“Wake up, wake up…”
The knocks on my bedroom door was almost customary for two occasions; the first day of Chinese New Year, and Merdeka Day. For the first, it was because mom had made a scrumptious breakfast, and we had to start our visiting routine. For the second, it was because my folks wanted us to catch the Merdeka Parade on TV.
One of my daily routines include tuning to BFM’s Evening Edition & Talkback Thursday’s on my way home from work as I beat the traffic jam. Today’s topic was about patriotism, and I suppose it is only apt since Merdeka Day is so near and the recent declaration of the “Endless Possibilities” tagline sure got everyone fussing about.
I didn’t manage to listen to the entire session, but something one caller raised definitely caught my attention. It’s only ten more days to independence day, and there are barely any cars with little Malaysia flags in sight! I looked around and noticed that it’s true! I remember that people used to stick those little flags on their vehicles even just as August started, and they can be found in any mini marts and shops. Some even went to the extreme of putting the full-sized flag wrapped around their bonnet!
I remember when the parade was hosted in Penang years ago. Ashamed to say, I couldn’t wake up to follow my dad to catch a view of our Prime Minister and Chief Minister live, but if I’m not wrong, I did manage to watch the
second half fourth quarter of the show on TV. I’ve never found it special, these parades – the colors were always the same, the costumes are all flowery and you can always spot a giant hibiscus somewhere in the middle of the crowd.
But I didn’t wake up because I appreciated the artistic value of the parade – I just wanted to feel like I was a part of my country’s special day. The day a famous Tunku shouted “Merdeka!” three times and our own national identity was created. I wasn’t born yet when that historical moment happened – but my grandparents, and my parents even, already were.
Another caller called up to say that Malaysians are actually very patriotic, au contraire to what the previous caller before him had said. And I do agree with him. Just because we may have our reservations towards how things are run in Malaysia now, that doesn’t mean we love our country any less. It is because we care deeply about our homeland that we often get frustrated when certain people don’t do this beautiful place enough justice.
It’s sad that I have to be extra cautious when I’m out in public now. Or how “learning-to-dodge-bullets” seem to be the current joke at the moment. While we may have successfully dodged some real physical bullets so far – we all know that we have been taking many hits as collateral damage of late in many other things.
“It’s the country right above Singapore,” I would normally have to explain to my foreign friends who have never heard of my beloved country. I often wondered how many badminton, football and squash tournaments that we have to win to get noticed, or record-breaking skyscrapers it would take to get us noticed a little bit more.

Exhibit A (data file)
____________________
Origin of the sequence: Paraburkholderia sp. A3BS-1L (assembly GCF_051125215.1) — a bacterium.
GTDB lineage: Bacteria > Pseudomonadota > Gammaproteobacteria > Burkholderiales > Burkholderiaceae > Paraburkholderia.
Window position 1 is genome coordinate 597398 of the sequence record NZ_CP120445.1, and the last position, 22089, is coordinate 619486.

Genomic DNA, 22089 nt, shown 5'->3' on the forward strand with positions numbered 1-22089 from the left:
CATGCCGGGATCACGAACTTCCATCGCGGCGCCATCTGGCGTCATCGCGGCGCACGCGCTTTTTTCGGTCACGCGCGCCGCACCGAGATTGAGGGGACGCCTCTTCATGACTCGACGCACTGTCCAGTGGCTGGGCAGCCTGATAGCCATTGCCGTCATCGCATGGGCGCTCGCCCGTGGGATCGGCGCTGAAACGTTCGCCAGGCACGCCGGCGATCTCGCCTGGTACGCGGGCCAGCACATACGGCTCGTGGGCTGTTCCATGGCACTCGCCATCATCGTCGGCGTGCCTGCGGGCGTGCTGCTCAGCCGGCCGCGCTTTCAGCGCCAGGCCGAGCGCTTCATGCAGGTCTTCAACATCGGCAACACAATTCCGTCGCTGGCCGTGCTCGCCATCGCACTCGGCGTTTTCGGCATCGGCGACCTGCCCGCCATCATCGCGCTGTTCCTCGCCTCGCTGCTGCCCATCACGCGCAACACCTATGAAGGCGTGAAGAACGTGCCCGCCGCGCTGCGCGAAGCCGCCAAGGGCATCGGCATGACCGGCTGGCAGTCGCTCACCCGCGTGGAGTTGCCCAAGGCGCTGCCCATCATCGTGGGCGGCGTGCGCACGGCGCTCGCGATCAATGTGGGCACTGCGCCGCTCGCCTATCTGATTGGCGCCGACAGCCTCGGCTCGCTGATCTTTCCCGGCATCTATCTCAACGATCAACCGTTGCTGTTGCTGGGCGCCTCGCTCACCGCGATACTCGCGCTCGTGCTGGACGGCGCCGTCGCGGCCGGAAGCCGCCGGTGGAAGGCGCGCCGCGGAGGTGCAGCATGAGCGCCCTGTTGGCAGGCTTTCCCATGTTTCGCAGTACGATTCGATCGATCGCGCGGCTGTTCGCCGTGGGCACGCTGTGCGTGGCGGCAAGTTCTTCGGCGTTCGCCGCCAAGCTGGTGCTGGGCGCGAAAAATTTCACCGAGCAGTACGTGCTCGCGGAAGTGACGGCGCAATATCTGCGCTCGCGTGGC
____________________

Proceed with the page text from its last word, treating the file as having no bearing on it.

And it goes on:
I think some of us share the same sentiments as Malaysians continue to strive to do their country proud year after year. A few years later, the world begins to notice.
But for what? Are we being known for the right reasons? Are we being admired and followed, or ridiculed and joked about in international (and some local) media? Do you live in a part of the country where everything seems fine, or do you belong in an area where the cracks are showing and the gaps are widening?
I belong to a ‘homeless generation’, I was told – and yet I keep reading news about foreign investors buying our properties in bulk. I was told that our country is safe – and yet many have died by the pull of a trigger. Have all these made the people so angry that we cannot forgive a famous shuttler who succumbed to an apparently unconducive playing environment? I do think that some of us are just looking for something to be proud of nowadays – something to remind us that being Malaysian means something.
So, where do we go from here? I don’t know. Is there something that we can do, without being charged under some Act or be told to migrate?
“Negaraku…” the teachers and students sang as I slowly raised the flag according to the progression of our National Anthem. There’s no specific formula on when or how many times I should tug the string, really – prefects relied heavily on instincts. The flag mustn’t be stuck halfway (unless someone important died), and it mustn’t touch the ground. Sometimes the flag is completely raised before the song is finished, and sometimes it is rushed towards the tip when we realized that we are behind. When it rained, we were the first to rush out of class to bring it down, fold it nicely, and keep it in a safe place. But no matter what the outcome was, the intention of every prefect on flag duty is always the same: honor the flag.
And there is always something about August that spurs us to sing a little louder, to stand a little straighter.
Or maybe it’s just me.
Having written all that, I agree with some of the BFM callers that you can't forcepatriotism into someone - it will more often than not backfire. But will I stand if the national anthem is played at the cinema? I would. I still would.